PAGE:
“Snow White” by the Grimm Brothers / Stitching Snow by R.C. Lewis, Dark Shimmer by Donna Jo Napoli, Nameless: A Tale of Beauty and Madness by Lili St. Crow, Mirrored by Alex Flinn

“Sleeping Beauty” by Charles Perrault / A Wicked Thing by Rhiannon Thomas

“Rapunzel” by the Grimm Brothers / Rapunzel by Paul O. Zelinsky, Grounded: The Adventures of Rapunzel by Megan Morrison, Cress by Marissa Meyer


Empowering Our Students to Change the World

IB MYP Community Project season is upon us at my campus so I have created a ThingLink interactive image to help students select their project topics and develop their action plans. For those of you who are unfamiliar with the MYP, the Community Project is the culminating event of the MYP for programmes concluding in Year 3 (8th grade for my school). This project requires students to engage in service learning through direct service, indirect service, advocacy, or research; the process aligns with Catheryn Berger Kaye’s five stages of service learning.

The image is currently “on display” in my library on the Boxlight 84’’ Interactive Flat Panel screen. This screen is enormous, and the students absolutely LOVE it. Even the most basic tasks, such as searching the online catalog (which is available on FOUR dedicated desktop computers every single day), have students clamoring for a turn. It’s a great tool for engaging students due to its size and interactive capabilities. Of course, if you don’t have a giant touchscreen, the interactive image also works on tablet devices, phones, and laptops/PCs. I have a ThingLink Premium Plan for Education (Teacher) which I purchased for a reasonable annual fee, but ThingLink also offers a free version that is quite useful. I encourage you to create a few images to see how you like it before purchasing a subscription; I have used it several times with students and regularly post images on the interactive screen.

When selecting resources for this interactive display, I chose to focus on individual stories and/or the process of service learning (action) rather than the more academic texts that will be useful as students further investigate their chosen topic. I wanted to provide a selection of engaging books and inspiring role models to excite students about the project. Titles like Get Real or Your Water Footprint are certainly topic based, but they have lots of facts and figures presented in an easy to read manner, often through graphics, making the titles accessible to our reluctant readers. I also selected titles that my library owns (or can be accessed electronically) so that students can use the resources immediately. I think that some of our students, especially those who are reluctant readers or who don’t tend to be intrinsically motivated about school projects, will benefit greatly from the overview the display provides. While not as beneficial as reading one (or more) of the books, the videos and web resources on the interactive image will also provide a platform for independent investigation for those who struggle with the research process.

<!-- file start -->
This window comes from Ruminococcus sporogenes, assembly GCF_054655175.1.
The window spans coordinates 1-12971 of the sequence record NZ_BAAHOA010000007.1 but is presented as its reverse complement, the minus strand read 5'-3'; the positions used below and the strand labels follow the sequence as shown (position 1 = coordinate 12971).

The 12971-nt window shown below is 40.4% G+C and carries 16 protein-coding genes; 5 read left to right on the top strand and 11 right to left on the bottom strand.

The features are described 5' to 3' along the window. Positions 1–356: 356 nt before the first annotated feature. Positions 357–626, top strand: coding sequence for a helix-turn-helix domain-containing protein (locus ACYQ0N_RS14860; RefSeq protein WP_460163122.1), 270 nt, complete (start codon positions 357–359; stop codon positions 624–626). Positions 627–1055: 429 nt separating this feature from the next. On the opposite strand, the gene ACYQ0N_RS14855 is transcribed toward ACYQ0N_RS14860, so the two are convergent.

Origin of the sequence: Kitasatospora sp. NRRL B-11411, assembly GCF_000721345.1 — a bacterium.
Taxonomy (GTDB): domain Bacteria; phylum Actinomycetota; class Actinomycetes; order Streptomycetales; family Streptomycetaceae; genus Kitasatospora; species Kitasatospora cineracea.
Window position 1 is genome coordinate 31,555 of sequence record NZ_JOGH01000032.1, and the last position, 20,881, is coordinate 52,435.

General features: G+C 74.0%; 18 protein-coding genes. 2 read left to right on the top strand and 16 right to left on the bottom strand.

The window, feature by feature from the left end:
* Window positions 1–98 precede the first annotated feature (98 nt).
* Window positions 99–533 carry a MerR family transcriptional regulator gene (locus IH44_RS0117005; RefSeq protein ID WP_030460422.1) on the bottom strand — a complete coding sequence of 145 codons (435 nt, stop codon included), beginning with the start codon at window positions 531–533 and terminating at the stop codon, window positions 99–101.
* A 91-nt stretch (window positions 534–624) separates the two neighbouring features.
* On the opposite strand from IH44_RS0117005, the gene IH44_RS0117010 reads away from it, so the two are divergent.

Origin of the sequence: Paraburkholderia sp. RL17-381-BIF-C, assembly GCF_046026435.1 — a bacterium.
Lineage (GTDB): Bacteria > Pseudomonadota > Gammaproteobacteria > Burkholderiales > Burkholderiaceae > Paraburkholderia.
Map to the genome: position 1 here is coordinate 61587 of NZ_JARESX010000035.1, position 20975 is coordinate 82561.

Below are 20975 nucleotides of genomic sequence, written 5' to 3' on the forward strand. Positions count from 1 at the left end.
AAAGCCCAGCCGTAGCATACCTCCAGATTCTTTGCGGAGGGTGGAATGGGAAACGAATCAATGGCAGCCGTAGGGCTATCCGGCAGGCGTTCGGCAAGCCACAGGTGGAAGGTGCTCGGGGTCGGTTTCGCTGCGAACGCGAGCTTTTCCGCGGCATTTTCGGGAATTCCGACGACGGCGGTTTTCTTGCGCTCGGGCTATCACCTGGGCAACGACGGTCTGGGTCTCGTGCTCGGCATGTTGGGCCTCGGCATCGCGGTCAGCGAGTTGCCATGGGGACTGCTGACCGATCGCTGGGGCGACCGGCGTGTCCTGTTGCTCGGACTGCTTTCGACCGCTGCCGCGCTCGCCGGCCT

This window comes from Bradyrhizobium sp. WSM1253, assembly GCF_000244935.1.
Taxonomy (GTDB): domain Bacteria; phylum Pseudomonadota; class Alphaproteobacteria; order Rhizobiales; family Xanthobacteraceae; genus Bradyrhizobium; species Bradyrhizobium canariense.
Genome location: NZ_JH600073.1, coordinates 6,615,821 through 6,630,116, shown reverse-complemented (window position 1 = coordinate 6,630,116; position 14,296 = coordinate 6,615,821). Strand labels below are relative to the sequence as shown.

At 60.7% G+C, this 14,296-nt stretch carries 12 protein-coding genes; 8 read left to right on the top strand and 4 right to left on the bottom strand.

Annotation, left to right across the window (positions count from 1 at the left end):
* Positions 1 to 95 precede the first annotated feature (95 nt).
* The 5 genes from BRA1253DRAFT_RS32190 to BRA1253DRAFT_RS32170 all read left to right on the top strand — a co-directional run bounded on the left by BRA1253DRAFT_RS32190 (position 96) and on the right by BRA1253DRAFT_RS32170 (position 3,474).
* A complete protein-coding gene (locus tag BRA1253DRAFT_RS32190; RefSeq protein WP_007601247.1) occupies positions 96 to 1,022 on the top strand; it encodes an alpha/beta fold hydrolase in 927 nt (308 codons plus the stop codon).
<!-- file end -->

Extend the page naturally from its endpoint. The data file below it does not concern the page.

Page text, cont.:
As you know, I believe that learning is always an adventure, and the Community Project offers our students a chance to explore a community of their choice (their neighborhood, and orphanage in Africa, a school campus, etc.) and design a way to make it better. Some projects will have an enormous impact and may very well change the way we live each day while others may only impact one or two people. Either way, the process empowers students to set attainable goals and work to positively impact their world, not just in 8th grade, but for their entire lives – an extraordinary adventure.

* The link to the Scholastic Action article about Paige Rawl on the interactive image refers to one of our subscription databases. Here is the citation so you may locate it if you would like to use it with your students:

Brian, S. J. (2014). Bullied by Her Best Friend. (cover story). Scholastic Action, 37(9), 4.